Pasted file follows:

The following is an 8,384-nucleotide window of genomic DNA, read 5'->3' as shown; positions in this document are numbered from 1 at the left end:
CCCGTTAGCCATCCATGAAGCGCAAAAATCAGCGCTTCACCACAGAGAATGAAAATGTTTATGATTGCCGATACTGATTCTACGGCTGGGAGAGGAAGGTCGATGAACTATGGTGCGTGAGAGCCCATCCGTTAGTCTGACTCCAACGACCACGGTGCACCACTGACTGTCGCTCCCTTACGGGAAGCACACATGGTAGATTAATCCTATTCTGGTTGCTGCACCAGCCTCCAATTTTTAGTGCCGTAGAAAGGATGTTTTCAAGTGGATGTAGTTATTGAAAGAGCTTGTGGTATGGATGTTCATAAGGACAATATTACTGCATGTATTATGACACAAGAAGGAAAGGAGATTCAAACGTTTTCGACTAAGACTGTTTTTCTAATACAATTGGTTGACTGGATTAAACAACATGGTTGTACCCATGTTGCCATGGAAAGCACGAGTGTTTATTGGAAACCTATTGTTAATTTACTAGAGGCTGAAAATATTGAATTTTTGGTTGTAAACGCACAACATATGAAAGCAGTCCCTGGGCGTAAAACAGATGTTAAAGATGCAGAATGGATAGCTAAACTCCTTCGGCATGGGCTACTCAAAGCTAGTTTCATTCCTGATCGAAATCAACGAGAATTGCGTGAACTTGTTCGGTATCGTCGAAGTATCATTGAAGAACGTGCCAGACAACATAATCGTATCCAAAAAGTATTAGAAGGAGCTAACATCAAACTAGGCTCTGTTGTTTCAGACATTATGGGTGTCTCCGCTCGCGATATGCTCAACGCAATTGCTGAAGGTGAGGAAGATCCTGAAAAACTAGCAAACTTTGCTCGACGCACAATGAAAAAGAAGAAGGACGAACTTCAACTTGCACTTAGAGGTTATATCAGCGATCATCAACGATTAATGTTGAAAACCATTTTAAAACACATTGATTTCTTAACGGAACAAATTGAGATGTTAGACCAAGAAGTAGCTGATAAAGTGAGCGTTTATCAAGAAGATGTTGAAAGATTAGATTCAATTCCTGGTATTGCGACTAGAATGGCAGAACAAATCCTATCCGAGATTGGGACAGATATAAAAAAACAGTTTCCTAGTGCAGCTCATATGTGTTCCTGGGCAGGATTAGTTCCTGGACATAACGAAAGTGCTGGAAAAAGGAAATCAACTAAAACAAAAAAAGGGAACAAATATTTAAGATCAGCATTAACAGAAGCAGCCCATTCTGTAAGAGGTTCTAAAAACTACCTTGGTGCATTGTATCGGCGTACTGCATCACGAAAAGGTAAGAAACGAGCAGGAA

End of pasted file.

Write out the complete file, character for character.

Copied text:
The following is an 8,384-nucleotide window of genomic DNA, read 5'->3' as shown; positions in this document are numbered from 1 at the left end:
CCCGTTAGCCATCCATGAAGCGCAAAAATCAGCGCTTCACCACAGAGAATGAAAATGTTTATGATTGCCGATACTGATTCTACGGCTGGGAGAGGAAGGTCGATGAACTATGGTGCGTGAGAGCCCATCCGTTAGTCTGACTCCAACGACCACGGTGCACCACTGACTGTCGCTCCCTTACGGGAAGCACACATGGTAGATTAATCCTATTCTGGTTGCTGCACCAGCCTCCAATTTTTAGTGCCGTAGAAAGGATGTTTTCAAGTGGATGTAGTTATTGAAAGAGCTTGTGGTATGGATGTTCATAAGGACAATATTACTGCATGTATTATGACACAAGAAGGAAAGGAGATTCAAACGTTTTCGACTAAGACTGTTTTTCTAATACAATTGGTTGACTGGATTAAACAACATGGTTGTACCCATGTTGCCATGGAAAGCACGAGTGTTTATTGGAAACCTATTGTTAATTTACTAGAGGCTGAAAATATTGAATTTTTGGTTGTAAACGCACAACATATGAAAGCAGTCCCTGGGCGTAAAACAGATGTTAAAGATGCAGAATGGATAGCTAAACTCCTTCGGCATGGGCTACTCAAAGCTAGTTTCATTCCTGATCGAAATCAACGAGAATTGCGTGAACTTGTTCGGTATCGTCGAAGTATCATTGAAGAACGTGCCAGACAACATAATCGTATCCAAAAAGTATTAGAAGGAGCTAACATCAAACTAGGCTCTGTTGTTTCAGACATTATGGGTGTCTCCGCTCGCGATATGCTCAACGCAATTGCTGAAGGTGAGGAAGATCCTGAAAAACTAGCAAACTTTGCTCGACGCACAATGAAAAAGAAGAAGGACGAACTTCAACTTGCACTTAGAGGTTATATCAGCGATCATCAACGATTAATGTTGAAAACCATTTTAAAACACATTGATTTCTTAACGGAACAAATTGAGATGTTAGACCAAGAAGTAGCTGATAAAGTGAGCGTTTATCAAGAAGATGTTGAAAGATTAGATTCAATTCCTGGTATTGCGACTAGAATGGCAGAACAAATCCTATCCGAGATTGGGACAGATATAAAAAAACAGTTTCCTAGTGCAGCTCATATGTGTTCCTGGGCAGGATTAGTTCCTGGACATAACGAAAGTGCTGGAAAAAGGAAATCAACTAAAACAAAAAAAGGGAACAAATATTTAAGATCAGCATTAACAGAAGCAGCCCATTCTGTAAGAGGTTCTAAAAACTACCTTGGTGCATTGTATCGGCGTACTGCATCACGAAAAGGTAAGAAACGAGCAGGAA